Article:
Please use this identifier to cite or link to this item: https://hdl.handle.net/20.500.12104/40113
Title: Clinical aptitude of family physicians to detect familial dysfunction in family medical units from Guadalajara, Mexico [Aptitud clínica de los médicos familiares en la identificación de la disfunción familiar en unidades de medicina familiar de Guadalajara, México]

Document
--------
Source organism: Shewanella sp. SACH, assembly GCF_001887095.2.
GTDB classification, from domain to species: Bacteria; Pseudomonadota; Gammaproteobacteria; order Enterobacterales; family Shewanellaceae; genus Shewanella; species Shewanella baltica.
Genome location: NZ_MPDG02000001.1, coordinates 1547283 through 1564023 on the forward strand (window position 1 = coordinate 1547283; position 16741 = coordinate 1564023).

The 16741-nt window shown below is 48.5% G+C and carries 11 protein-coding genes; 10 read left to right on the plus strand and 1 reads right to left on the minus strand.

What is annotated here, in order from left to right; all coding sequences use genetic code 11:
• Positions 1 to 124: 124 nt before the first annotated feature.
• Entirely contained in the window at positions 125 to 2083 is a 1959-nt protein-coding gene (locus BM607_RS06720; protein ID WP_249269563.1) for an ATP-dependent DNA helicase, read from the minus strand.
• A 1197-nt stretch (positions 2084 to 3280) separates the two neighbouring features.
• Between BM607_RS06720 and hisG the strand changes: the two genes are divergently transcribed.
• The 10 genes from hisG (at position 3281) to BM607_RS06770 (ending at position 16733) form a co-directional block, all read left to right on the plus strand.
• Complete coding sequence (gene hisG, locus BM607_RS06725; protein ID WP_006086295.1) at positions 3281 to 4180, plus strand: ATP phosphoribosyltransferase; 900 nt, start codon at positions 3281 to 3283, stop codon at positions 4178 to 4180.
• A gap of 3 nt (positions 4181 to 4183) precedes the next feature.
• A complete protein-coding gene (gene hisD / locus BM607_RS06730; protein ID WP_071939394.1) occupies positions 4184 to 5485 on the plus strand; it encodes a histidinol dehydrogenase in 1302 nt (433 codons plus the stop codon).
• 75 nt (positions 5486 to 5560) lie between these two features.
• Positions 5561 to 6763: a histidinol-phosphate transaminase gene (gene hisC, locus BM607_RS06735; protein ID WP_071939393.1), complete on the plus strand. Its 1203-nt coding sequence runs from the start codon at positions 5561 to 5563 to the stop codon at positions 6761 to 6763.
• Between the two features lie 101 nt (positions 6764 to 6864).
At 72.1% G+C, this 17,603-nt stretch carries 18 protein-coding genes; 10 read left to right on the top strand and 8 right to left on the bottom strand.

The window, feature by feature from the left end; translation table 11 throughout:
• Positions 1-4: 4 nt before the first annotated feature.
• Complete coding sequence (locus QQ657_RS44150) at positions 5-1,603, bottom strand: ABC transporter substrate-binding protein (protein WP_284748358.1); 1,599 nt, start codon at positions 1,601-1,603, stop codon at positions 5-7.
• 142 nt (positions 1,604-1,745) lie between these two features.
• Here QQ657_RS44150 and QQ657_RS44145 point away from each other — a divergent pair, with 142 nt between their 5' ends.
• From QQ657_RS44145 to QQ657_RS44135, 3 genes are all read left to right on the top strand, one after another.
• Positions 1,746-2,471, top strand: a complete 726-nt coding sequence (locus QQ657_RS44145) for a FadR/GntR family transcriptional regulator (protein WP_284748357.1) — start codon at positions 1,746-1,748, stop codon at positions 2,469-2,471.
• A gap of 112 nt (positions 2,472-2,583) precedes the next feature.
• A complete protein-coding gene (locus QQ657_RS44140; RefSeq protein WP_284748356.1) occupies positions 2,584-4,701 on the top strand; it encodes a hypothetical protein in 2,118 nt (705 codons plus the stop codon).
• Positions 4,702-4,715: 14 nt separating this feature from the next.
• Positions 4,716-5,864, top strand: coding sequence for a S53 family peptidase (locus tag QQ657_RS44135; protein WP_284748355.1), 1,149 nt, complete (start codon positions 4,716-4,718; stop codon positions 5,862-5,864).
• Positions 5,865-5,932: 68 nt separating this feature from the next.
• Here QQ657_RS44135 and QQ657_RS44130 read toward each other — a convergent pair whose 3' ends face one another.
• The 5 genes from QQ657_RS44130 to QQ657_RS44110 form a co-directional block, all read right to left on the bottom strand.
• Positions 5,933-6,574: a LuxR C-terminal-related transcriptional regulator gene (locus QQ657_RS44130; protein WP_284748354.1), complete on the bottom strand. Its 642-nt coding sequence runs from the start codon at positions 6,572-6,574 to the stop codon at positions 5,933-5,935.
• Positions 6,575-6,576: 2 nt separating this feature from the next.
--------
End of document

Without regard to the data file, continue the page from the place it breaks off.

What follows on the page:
Author: Cabrera-Pivaral, C.E.
Rodriguez Perez, I.
Gonzalez-Perez, G.
Ocampo Barrios, P.
Amaya Lopez, C.
Issue Date: 2006